and called the arrest a “political<br />

farce”.<br />

4 Cash is the son of a doctor and<br />

grew up in a wealthy suburb of<br />

Edinburgh. He was a parliamentary<br />

pass holder but did not have<br />

security clearance.<br />

5 However, a source told The<br />

Times it wasn’t only top secret information<br />

that could be valuable<br />

to China.<br />

6 Networks, influence, knowing<br />

what people in parliament<br />

think, and which other people<br />

can be spoken to is also very important<br />

information, the source<br />

said.<br />

7 Several ministers in Sunak’s<br />

cabinet, including Tugendhat and<br />

Home Secretary Suella Braverman,<br />

want the UK to be tougher<br />

on China.<br />

8 But although Prime Minister<br />

Sunak said he was “appalled” by<br />

the spying charges, he has not formally<br />

said China is a threat.<br />

9 In not doing so, he has the<br />

backing of his Business Secretary,<br />

Kemi Badenoch, who said calling<br />

China a threat would “escalate<br />

things” further.<br />

0 – 1 SECURITY “sIk"jU´r´ti‘ Sicherheit — parliamentary<br />

researcher “ÆpA…l´"ment´ri rI"s‰…tS´‘ h.: wissenschaftliche(r)<br />

Referent(in) eines Regierungsmitglieds — to accuse s.o.<br />

of s.th. “´"kjU…z‘ jdm. etw. vorwerfen — chairwoman Vorsitzende<br />

— Commons foreign affairs committee<br />

“"kÅm´nz "fÅr´n ´"fe´z k´"mIti‘ außenpolitischer Ausschuss<br />

des brit. Unterhauses — on suspicion of “s´"spIS´n‘ wegen<br />

des Verdachts auf<br />

2 to speak out about s.th. zu etw. seine Meinung sagen<br />

— human rights record “"hju…m´n raIts "rekO…d‘ Menschenrechtsbilanz<br />

— to sanction s.o. “"sœNkS´n‘ Sanktionen<br />

über jdn. verhängen<br />

3 to target s.o. “"tA…gIt‘ jdn. ins Visier nehmen — security<br />

services Geheimdienst — to deny s.th. “dI"naI‘ etw.<br />

leugnen<br />

4 – 6 wealthy “"welTi‘ wohlhabend — suburb “"søb‰…b‘<br />

Vorort — Edinburgh “"edInb´r´‘ — p. pass Dienstausweis<br />

als p. Mitarbeiter(in) — s. clearance<br />

“"klI´r´ns‘ Sicherheitsfreigabe — source<br />

“"sO…s‘ Quelle — valuable “"vœlju´b´l‘ wertvoll<br />

— influence “"Influ´ns‘ Einfluss<br />

7 – 9 Home Secretary “"sekr´t´ri‘ brit.<br />

Innenminister(in) — to be tougher on<br />

s.o. “tøf‘ eine härtere Linie gegen jdn.<br />

verfolgen — to be appalled by s.th.<br />

“´"pO…ld‘ über etw. entsetzt sein — spying<br />

charge “tSA…dZ‘ Spionagevorwurf<br />

— formally offiziell — threat “Tret‘<br />

Bedrohung — backing Unterstützung<br />

— Business Secretary brit.<br />

Wirtschaftsminister(in) — to escalate<br />

s.th. further “"esk´leIt;<br />

"f‰…D´‘ etw. noch weiter eskalieren<br />

lassen<br />

news photo<br />

|<br />

Illustration: Adobe Stock<br />

Children with India’s national flag and a<br />

poster of the Indian Space Research Organisation’s<br />

(ISRO) Chandrayaan-3 spacecraft. The Chandrayaan-3,<br />

which means “Mooncraft” in Sanskrit,<br />

landed on the south pole, also known as the dark<br />

side, of the moon on August 23 – the first spacecraft<br />

to do so. It was a triumph for the world’s most<br />

populous nation and its ambitious, cut-price space<br />

programme. | Photo: Getty Images<br />

Continued from page 1<br />

11 But housing advocates said<br />

most short-term rentals were<br />

becoming de facto hotels – used<br />

for overnight guests with no one<br />

living in the apartment full time<br />

– and that needed to stop. Making<br />

those short-term rentals into<br />

places which can only be used as<br />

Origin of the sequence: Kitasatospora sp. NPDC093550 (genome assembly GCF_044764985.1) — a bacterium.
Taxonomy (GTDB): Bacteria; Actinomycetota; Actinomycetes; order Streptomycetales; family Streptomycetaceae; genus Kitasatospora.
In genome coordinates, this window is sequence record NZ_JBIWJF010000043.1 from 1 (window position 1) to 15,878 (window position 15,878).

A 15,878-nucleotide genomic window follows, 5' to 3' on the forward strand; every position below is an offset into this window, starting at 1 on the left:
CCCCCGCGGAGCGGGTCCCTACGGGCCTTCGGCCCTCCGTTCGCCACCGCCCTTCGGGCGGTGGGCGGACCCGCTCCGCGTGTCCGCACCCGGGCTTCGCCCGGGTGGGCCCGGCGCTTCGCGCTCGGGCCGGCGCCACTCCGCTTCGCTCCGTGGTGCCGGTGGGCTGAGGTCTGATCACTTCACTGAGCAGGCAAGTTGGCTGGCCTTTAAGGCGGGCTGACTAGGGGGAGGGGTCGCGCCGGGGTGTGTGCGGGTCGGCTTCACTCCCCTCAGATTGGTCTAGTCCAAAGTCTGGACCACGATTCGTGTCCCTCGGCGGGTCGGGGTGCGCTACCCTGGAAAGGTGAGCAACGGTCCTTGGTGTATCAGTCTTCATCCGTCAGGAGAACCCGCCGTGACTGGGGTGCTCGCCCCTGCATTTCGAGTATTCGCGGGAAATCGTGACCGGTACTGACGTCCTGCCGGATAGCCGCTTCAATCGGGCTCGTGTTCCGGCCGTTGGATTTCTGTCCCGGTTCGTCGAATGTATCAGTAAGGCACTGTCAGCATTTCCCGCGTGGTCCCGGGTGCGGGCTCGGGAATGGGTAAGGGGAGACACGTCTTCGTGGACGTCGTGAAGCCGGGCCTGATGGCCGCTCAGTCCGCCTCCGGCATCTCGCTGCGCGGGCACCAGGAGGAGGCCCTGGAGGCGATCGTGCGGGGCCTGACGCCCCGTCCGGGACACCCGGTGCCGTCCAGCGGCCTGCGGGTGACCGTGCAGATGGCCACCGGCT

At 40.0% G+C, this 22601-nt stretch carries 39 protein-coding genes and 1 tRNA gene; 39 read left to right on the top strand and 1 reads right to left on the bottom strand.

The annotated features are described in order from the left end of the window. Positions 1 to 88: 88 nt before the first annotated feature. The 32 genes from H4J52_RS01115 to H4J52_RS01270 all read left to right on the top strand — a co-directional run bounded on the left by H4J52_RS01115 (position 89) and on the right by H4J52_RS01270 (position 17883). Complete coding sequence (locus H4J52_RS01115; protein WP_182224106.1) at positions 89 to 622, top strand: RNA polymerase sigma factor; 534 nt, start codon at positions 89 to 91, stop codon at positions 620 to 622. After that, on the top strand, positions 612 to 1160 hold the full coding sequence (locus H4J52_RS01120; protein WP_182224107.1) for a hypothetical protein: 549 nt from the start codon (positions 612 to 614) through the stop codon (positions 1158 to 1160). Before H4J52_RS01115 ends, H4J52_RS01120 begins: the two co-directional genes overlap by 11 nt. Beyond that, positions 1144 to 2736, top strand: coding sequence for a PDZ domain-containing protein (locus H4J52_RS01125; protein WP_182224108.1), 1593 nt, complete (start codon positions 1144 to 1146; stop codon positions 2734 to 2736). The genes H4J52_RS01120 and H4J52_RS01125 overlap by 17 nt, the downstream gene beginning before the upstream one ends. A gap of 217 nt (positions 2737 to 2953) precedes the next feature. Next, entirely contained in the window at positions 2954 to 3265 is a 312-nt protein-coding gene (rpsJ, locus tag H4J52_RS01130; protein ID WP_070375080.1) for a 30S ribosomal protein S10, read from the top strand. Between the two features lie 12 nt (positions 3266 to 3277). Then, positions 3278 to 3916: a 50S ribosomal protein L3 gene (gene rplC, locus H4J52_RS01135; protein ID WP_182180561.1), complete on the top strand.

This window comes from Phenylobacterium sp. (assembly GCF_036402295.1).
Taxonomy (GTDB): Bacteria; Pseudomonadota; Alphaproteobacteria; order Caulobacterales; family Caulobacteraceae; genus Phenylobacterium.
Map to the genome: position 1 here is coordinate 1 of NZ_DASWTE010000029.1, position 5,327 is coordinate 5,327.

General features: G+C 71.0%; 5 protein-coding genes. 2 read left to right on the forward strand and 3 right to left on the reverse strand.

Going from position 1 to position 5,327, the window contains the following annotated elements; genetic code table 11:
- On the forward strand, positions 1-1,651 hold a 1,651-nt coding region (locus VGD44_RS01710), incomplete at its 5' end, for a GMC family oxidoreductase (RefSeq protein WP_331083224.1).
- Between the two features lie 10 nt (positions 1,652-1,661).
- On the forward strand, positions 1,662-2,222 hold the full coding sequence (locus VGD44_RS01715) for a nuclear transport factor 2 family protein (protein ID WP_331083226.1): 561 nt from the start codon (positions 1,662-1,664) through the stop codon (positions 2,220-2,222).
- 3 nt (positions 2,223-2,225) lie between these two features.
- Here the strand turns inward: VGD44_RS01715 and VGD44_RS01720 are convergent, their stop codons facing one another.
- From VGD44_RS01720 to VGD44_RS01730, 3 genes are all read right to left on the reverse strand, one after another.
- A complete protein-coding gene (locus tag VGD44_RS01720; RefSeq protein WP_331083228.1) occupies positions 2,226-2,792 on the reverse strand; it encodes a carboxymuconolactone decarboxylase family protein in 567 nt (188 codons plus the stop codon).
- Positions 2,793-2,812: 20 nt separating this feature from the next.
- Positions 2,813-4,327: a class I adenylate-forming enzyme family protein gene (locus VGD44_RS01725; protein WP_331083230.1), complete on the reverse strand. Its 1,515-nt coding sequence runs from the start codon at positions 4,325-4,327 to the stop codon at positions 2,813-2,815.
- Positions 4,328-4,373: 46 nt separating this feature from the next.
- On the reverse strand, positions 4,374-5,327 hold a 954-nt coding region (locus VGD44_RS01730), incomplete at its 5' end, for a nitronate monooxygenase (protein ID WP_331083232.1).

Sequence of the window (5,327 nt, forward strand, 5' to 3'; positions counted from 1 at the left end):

homes will help the city’s housing<br />

shortage, they say.<br />

12 People living in buildings<br />

with Airbnb apartments have also<br />

greeted the new law. A group told<br />

the New York Times that they felt<br />

they went from living in a normal<br />

apartment house to living inside a<br />

hotel after investors – who wanted<br />

to make a fortune by charging<br />

high nightly rates – bought several<br />

apartments in their building<br />

to use as short-term rentals.<br />

13 Murray Cox of Inside Airbnb<br />

told the Associated Press: “In<br />

New York City, residential apartments<br />

should be for residential<br />

use”.<br />

14 But others think the new law<br />

will be bad for the city’s tourist industry.<br />

“The city is sending a clear<br />

message to millions of potential<br />

visitors who will now have fewer<br />

accommodation options when<br />

they visit New York City: ‘You are<br />

not welcome’”, Airbnb’s global<br />

policy director, Theo Yedinsky,<br />

said.<br />

15 And New York City Airbnb<br />

hosts say that short-term rentals<br />

allowed them to afford to<br />

live there. <strong>On</strong>e of them, a single<br />

mother with two children who recently<br />

lost her job, told Business<br />

Insider that she depends on the<br />

$3,000 to $5,000 she makes each<br />

month from her short-term rental.<br />

“Everyone just wants a place to<br />

live and to make it in what is one<br />

of the most expensive cities in the<br />

country”, she said.<br />

11 advocate “"œdv´k´t‘ Person, die<br />

sich für etw. einsetzt — de facto quasi<br />

— housing shortage “"SO…tIdZ‘ Wohnraumknappheit<br />

12 – 13 to greet s.th. etw. begrüßen —<br />

law Gesetz — to make a fortune<br />

“"fO…tju…n‘ ein Vermögen verdienen —<br />

residential “ÆreZI"denS´l‘ Wohn-<br />

14 – 15 to send a clear message<br />

“"mesIdZ‘ (fig) deutlich machen — potential<br />

“p´"tenS´l‘ — accommodation<br />

option “´ÆkÅm´"deIS´n‘ Übernachtungsmöglichkeit<br />

— policy director<br />

“"pÅlesi daI"rekt´‘ Leiter(in) für politische<br />

Strategie — single mother alleinerziehende<br />

Mutter — to depend<br />

on s.th. “dI"pend‘ auf etw. angewiesen<br />

sein — to make it (fig) sich über Wasser<br />

halten<br />

<strong>Read</strong> <strong>On</strong> erscheint 1 × monatlich in der<br />

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<strong>Read</strong> <strong>On</strong> October 2023 70 Jahre<br />